Water sports in the form of kayaking, canoeing,
paddle boarding and inflatable rafting are a feature of the River Tay where responsible access to the river is granted in favour of the general public in Scotland by law.
There is a generally respectful interaction between canoeists and rafters and anglers which enables both to enjoy their chosen pastime without disturbance by the other.
Ownership of vehicular access to the existing fishing hut and boathouse may give the future owner the opportunity to capitalise on both forms of enjoyment of the river and its habitat.
Current and Future Management
Current management of the beat provides rod and line fishing for let on a daily, half weekly and weekly basis for individuals and parties of up to 8 rods. The vendor and their ghillie is responsible for managing bookings and maximising revenue.
Detailed information about the income and expenditure of the fishings business is available to seriously interested parties following a viewing.
The future management of the beat is entirely at the discretion of the purchaser. This could focus purely on offering salmon fishings for let as at present and/or could explore alternative opportunities for revenue which make use of the boats and the huts on the beat and provide alternative forms of customer experience which showcases the wider attractions of the River Tays habitat, wildlife and natural capital.
The Dunkeld House and Newtyle beats lie
within the middle course of the River Tay
a notably attractive part of the Tay valley where
the mighty river carves its gliding course
through steeply sloping and heavily wooded
banks which are reminiscent of some of the
great rivers of British Columbia or Alaska in
appearance. Such is the renowned beauty of
the Dunkeld area, it is designated as one of
Scotlands 40 National Scenic Areas (NSAs).
The ancient town of Dunkeld lies between
the two beats on the north bank of the River.
Once the ecclesiastical capital of Scotland,
the picturesque village is steeped in Scottish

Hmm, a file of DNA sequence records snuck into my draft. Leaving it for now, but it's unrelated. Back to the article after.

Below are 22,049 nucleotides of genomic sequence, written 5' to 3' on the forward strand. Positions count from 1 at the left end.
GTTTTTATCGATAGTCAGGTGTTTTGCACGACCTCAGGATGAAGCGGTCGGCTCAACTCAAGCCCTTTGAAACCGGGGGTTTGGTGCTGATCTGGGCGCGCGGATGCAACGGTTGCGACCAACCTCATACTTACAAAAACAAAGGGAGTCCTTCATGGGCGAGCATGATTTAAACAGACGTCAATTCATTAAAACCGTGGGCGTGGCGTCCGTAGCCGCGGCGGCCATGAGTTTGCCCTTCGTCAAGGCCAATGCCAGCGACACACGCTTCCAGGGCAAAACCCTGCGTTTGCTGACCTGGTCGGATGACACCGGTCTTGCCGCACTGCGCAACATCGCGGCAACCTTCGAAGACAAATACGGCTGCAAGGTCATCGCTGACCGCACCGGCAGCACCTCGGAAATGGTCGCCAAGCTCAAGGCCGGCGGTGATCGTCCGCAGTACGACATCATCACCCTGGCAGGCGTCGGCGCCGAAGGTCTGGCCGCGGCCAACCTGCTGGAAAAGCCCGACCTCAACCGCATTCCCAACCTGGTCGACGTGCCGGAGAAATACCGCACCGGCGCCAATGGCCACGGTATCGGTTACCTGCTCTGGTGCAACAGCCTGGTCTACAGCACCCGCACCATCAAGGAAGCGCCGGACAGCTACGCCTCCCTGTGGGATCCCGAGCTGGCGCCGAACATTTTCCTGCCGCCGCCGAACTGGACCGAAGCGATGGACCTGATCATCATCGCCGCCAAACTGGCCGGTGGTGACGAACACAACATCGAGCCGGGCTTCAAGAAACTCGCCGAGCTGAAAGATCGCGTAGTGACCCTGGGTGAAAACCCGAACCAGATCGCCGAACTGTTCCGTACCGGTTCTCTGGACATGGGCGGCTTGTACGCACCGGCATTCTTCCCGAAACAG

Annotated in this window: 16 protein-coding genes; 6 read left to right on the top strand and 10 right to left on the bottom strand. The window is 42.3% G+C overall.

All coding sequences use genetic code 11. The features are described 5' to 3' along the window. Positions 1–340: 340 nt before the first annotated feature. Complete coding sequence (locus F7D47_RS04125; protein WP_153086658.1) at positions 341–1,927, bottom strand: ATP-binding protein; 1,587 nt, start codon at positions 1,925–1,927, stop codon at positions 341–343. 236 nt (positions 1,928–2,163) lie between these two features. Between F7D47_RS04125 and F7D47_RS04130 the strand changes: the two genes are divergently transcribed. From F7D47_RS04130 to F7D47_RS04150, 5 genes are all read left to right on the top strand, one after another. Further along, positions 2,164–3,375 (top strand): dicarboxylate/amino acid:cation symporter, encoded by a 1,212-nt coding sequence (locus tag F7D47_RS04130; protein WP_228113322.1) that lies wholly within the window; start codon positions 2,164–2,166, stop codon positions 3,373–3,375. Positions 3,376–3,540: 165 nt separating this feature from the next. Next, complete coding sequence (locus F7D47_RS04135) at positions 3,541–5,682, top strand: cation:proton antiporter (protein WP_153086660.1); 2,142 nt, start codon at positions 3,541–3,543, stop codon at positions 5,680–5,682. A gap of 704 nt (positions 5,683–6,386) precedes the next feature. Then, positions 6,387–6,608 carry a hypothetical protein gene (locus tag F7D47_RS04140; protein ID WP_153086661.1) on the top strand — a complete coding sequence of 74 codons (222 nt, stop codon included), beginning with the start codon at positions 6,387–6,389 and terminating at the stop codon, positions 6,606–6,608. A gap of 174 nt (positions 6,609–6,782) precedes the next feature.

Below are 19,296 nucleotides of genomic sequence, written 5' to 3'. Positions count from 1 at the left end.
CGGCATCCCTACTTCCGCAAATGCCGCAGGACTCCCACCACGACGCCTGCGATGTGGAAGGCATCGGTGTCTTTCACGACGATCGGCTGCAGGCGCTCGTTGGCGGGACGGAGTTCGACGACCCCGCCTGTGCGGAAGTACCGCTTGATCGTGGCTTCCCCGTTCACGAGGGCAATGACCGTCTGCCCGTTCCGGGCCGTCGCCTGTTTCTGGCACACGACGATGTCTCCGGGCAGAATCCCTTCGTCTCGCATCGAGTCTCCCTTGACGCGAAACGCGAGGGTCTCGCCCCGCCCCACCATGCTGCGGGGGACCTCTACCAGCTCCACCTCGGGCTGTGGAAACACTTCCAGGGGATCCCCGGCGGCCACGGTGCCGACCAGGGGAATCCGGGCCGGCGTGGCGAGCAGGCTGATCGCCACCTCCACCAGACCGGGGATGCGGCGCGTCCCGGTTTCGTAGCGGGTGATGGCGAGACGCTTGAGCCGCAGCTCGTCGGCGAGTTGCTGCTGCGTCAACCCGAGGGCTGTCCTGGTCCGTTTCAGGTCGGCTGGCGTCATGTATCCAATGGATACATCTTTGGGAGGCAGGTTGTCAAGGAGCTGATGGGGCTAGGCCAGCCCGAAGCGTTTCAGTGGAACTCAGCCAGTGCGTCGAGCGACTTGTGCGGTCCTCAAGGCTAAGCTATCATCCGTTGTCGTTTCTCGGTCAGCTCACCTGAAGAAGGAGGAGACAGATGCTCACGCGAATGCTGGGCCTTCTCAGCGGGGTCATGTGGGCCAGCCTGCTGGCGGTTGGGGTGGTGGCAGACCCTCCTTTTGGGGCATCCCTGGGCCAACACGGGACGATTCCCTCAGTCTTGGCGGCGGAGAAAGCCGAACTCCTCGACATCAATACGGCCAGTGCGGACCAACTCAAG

history and is the setting of the magnificent
Dunkeld Cathedral, which dates from the
14th Century and overlooks the Dunkeld
Today, Dunkeld serves the surrounding rural
community with a range of independent shops
and services that cater for day-to-day needs
including several hotels and restaurants.
The neighbouring village of Birnam, which
is well-known by literary enthusiasts as the
favoured Scottish holiday-spot of Beatrix Potter,
has a Railway Station which provides sleeper
services to London, as well as more local
connections to Perth, Pitlochry, Inverness,
Edinburgh and Stirling.
Often referred to as the gateway to the
Highlands, Dunkeld has been a favoured tourist
destination since the railway first reached the
town in the 19th Century. Local attractions
include the Hermitage Woodland Gorge,
Birnam Arts and Beatrix Potter Exhibition
Centre, The Loch of the Lowes Visitor Centre
and Wildlife Reserve, as well as the House of
Bruar Retail Emporium and Blair Castle at Blair
Atholl. The surrounding landscape is regarded
as amongst the most picturesque in Scotland
and there is a wealth of walking, cycling and
mountaineering, equestrian and water sports
Perth is within a 20-minute drive via the A9
Trunk Road and offers a comprehensive range
of services and facilities with high street shops
and retail parks, bars and restaurants, concert
hall and cinema, a hospital and leisure centres.
The River Tay
The River Tay is Scotland’s longest river with a
catchment area of 2,000 square miles.
The river runs for some 117 miles and passes
through the dramatic countryside of Argyll and
west Perthshire and, after Loch Tay, is joined
by many tributaries on its course downstream
including the Lyon, the Tummel, the Isla and
The river passes through a variety of Highland
scenery and rich rolling farmland to the
ancient city of Perth and the North Sea via
the Firth of Tay.